This afternoon the Virginia State Senate narrowly defeated a move to recommit the antidetention bill, HB 1160, sponsored by Del. Bob Marshall. (report here) The effort to recommit, which would have killed the bill for this year, failed on a 20-20 vote, with Lt. Gov. Bill Bolling casting the tie-breaking vote against recommittal. The Senate agreed to bring the bill to the floor tomorrow, Tuesday, February 27. VIRGINIA RESIDENTS – ACTION ALERT ON THIS BILL AT THIS LINK

Delegate Bob Marshall issued the following statement:


The Virginia Senate’s action gives the people of Virginia another day to let their Senators know what they think about Congress empowering the U.S. Military to take a citizen off the nation’s streets, incarcerate him without charges, deprive him of the right to a lawyer, and hold him for an unlimited amount of time. That is the way things may be done in some other countries, but not here. This bill provides that we, here in Virginia, will not assist the federal government in enforcing this law.

Even President Obama had questions about the bill, when he promised the American people that he would not use the unrestrained powers it granted him — but why should we trust any President with such powers?

During World War II, the federal government incarcerated tens of thousands of loyal Japanese Americans in the name of national security. By this bill, Virginia declares that it will not participate in similar modern-day efforts.

There are moments in our history when our liberties hang in the balance. This is one of those moments. I urge the Senate when it votes tomorrow to join the overwhelming vote in the House to pass this bill, to lead the way in the nation to ensure that Virginia will not cooperate when the Federal Government strays off the reservation with laws that take away the civil liberties of our citizens.

Supporting HB 1160 are groups as varied as Gun Owners of America, and the American Civil Liberties Union. Even Forbes Magazine states: “The National Defense Authorization Act is the Greatest Threat to Civil Liberties Americans Face.”



Backgrounder: FY 2012 National Defense Authorization Act – Section 1021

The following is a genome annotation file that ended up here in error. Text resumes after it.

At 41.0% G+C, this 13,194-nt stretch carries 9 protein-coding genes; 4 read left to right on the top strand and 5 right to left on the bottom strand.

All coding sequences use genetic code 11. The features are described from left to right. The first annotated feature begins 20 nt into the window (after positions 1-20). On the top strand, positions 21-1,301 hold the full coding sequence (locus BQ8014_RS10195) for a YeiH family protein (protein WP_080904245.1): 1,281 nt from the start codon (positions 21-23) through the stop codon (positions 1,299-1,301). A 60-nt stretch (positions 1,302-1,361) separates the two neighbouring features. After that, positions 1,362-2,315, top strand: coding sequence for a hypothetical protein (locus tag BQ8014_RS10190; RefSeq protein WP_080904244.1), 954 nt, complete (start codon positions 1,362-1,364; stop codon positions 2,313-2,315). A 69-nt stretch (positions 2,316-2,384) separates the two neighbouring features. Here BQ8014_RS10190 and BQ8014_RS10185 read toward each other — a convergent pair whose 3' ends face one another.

On December 15, 2011, the United States Congress passed the National Defense Authorization Act for the fiscal year 2012 (2012 NDAA). On December 31, 2011, President Barack Obama signed the bill into law. Buried in 2012 NDAA’s hundreds of pages is Section 1021 which purports to authorize the President of the United States to use the armed forces of the United States to detain American citizens who the President suspects are or have been substantial supporters of al-Qaeda, the Taliban, or associated forces, and to hold such citizens indefinitely, or prosecute them before a military commission, or transfer them to a foreign country.

In short, Section 1021 authorizes the President to dispose of American citizens suspected of supporting “terrorism” according to the laws of war, as if the United States soil was a battlefield and her citizens enemy combatants, not entitled to the protections of the Bill of Rights, including the rights to trial by jury, representation by counsel, confrontation of witnesses, and due process of law administered by impartial judges.

At the time he signed 2012 NDAA, President Obama assured the American people that he would never exercise the powers granted him under Section 1021. But both his administration and that of former president George W. Bush have asserted that the 2001 Authorization for the Use of Military Force Against Terrorists already allows the President to indefinitely detain persons without charge, including United States citizens captured in the United States.

Personal assurances are, indeed, no substitute for constitutional guarantees. And constitutional guarantees are not worth the paper that they are written on if there is no force to back them up.

Fortunately, our government is not – like that of many nations – centralized, ruled from the top down by an iron fist. No. The American Constitution is not only designed to secure the liberties of the people and their posterity, but it is a union of sovereign and independent states whose officials are elected, and whose oaths of office commit them, to support the constitutional rights of their respective citizenries. To that end, state and local government officials are called to interpose themselves between the people and the government in Washington should the latter fail to honor the lives, liberties, and properties of the people of their respective jurisdictions.

The 10th Amendment

“The powers not delegated to the United States by the Constitution, nor prohibited by it to the States, are reserved to the States respectively, or to the people.”



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